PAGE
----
Avel Louise Gordly, the first African American woman elected to the Oregon State Senate, begins her book, Remembering the Power of Words, with an epigraph from poet Audre Lorde:
“While we wait in silence for that final luxury of fearlessness, the weight of that silence will choke us.”
That words have power is a constant undercurrent in Gordly’s memoir and a truth she learned early in her life. “Growing up, finding my own voice,” she writes, “was tied up with denying my voice or having it forcefully rejected.” For too long black voices have been diminished in America. Today, amidst the widespread outrage and sorrow over the murders of George Floyd, Breonna Taylor, Ahmaud Arbery, Tony McDade, and other victims of police brutality, it’s time to amplify those voices.
OSU Press stands in solidarity with all who fight for racial justice. To help Oregonians better understand our state’s long history of racial exclusion, white supremacy, and efforts at resistance, we recommend the following books and resources.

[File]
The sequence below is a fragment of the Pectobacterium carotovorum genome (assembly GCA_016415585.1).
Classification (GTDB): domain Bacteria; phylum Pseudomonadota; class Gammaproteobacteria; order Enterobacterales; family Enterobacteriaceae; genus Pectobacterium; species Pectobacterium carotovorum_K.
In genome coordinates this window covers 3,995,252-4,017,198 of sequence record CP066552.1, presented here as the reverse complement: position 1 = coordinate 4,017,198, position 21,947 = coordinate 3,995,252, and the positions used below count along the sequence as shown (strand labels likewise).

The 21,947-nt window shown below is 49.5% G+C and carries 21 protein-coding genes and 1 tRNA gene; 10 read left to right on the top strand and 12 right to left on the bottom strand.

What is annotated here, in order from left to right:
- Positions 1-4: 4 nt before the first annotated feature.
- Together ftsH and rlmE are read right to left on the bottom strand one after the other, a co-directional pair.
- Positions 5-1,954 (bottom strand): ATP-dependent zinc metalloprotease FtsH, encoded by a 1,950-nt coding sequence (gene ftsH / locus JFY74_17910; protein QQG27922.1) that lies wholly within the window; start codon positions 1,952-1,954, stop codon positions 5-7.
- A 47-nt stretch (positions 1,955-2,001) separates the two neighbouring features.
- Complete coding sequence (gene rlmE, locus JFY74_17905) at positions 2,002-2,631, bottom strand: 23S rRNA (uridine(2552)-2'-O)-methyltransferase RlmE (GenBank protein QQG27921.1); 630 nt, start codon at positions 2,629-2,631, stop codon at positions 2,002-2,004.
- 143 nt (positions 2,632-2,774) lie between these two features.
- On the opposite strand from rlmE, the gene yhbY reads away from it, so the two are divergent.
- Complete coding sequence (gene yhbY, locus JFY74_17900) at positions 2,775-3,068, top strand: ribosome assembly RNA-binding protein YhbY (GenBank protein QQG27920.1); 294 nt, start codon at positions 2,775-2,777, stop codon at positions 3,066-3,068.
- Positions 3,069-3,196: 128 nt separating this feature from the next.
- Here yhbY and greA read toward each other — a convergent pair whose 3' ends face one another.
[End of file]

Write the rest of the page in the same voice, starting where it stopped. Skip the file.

Black Woman in Green: Gloria Brown and the Unmarked Trail to Forest Service Leadership by Gloria D. Brown and Donna L. Sinclair
Remembering the Power of Words: The Life of an Oregon Activist, Legislator, and Community Leader by Avel Louise Gordly with Patricia A. Schechter
History of Black Exclusion and Racism in Oregon
Breaking Chains: Slavery on Trial in Oregon by R. Gregory Nokes
Dangerous Subjects: James D. Saules and the Rise of Black Exclusion in Oregon by Kenneth R. Coleman
Jumptown: The Golden Years of Portland Jazz, 1942-1957 by Robert Dietsche
Association of University Presses, “Statement on Equity and Anti-racism”
Oregon Historical Society, “History is who we are and why we are the way we are”
OSU President Edward Ray, “After another tragedy, it’s time to make real change a priority”